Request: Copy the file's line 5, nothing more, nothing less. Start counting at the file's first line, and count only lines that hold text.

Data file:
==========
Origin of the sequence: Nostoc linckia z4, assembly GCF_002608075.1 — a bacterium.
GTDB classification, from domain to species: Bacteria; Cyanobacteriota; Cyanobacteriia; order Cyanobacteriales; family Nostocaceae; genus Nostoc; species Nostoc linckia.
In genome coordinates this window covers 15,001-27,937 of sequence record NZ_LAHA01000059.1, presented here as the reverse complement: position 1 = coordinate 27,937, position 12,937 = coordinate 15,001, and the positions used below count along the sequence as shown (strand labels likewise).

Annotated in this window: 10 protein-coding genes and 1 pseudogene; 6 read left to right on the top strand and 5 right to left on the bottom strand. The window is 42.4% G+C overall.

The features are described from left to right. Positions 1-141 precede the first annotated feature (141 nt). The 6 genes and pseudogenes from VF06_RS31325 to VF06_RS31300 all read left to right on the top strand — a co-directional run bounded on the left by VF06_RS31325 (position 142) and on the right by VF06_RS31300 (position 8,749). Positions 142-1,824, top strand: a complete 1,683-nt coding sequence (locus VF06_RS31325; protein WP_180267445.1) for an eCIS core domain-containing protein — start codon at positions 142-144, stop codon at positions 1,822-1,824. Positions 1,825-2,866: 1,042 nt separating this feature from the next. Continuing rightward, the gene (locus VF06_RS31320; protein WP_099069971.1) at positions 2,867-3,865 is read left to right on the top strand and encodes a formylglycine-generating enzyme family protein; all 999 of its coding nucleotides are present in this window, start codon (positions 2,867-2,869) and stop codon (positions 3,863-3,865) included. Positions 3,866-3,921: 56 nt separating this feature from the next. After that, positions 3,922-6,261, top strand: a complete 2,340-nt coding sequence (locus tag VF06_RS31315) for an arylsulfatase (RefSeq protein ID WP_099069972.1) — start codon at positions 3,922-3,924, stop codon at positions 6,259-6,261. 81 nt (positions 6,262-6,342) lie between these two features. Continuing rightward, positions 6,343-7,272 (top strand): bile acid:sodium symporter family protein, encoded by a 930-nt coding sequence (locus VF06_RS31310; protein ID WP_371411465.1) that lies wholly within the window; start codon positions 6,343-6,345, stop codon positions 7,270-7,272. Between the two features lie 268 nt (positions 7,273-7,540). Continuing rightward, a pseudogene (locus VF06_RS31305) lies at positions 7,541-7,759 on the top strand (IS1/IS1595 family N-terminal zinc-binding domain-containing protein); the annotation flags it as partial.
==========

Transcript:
The features are described from left to right. Positions 1-141 precede the first annotated feature (141 nt). The 6 genes and pseudogenes from VF06_RS31325 to VF06_RS31300 all read left to right on the top strand — a co-directional run bounded on the left by VF06_RS31325 (position 142) and on the right by VF06_RS31300 (position 8,749). Positions 142-1,824, top strand: a complete 1,683-nt coding sequence (locus VF06_RS31325; protein WP_180267445.1) for an eCIS core domain-containing protein — start codon at positions 142-144, stop codon at positions 1,822-1,824. Positions 1,825-2,866: 1,042 nt separating this feature from the next. Continuing rightward, the gene (locus VF06_RS31320; protein WP_099069971.1) at positions 2,867-3,865 is read left to right on the top strand and encodes a formylglycine-generating enzyme family protein; all 999 of its coding nucleotides are present in this window, start codon (positions 2,867-2,869) and stop codon (positions 3,863-3,865) included. Positions 3,866-3,921: 56 nt separating this feature from the next. After that, positions 3,922-6,261, top strand: a complete 2,340-nt coding sequence (locus tag VF06_RS31315) for an arylsulfatase (RefSeq protein ID WP_099069972.1) — start codon at positions 3,922-3,924, stop codon at positions 6,259-6,261. 81 nt (positions 6,262-6,342) lie between these two features. Continuing rightward, positions 6,343-7,272 (top strand): bile acid:sodium symporter family protein, encoded by a 930-nt coding sequence (locus VF06_RS31310; protein ID WP_371411465.1) that lies wholly within the window; start codon positions 6,343-6,345, stop codon positions 7,270-7,272. Between the two features lie 268 nt (positions 7,273-7,540). Continuing rightward, a pseudogene (locus VF06_RS31305) lies at positions 7,541-7,759 on the top strand (IS1/IS1595 family N-terminal zinc-binding domain-containing protein); the annotation flags it as partial.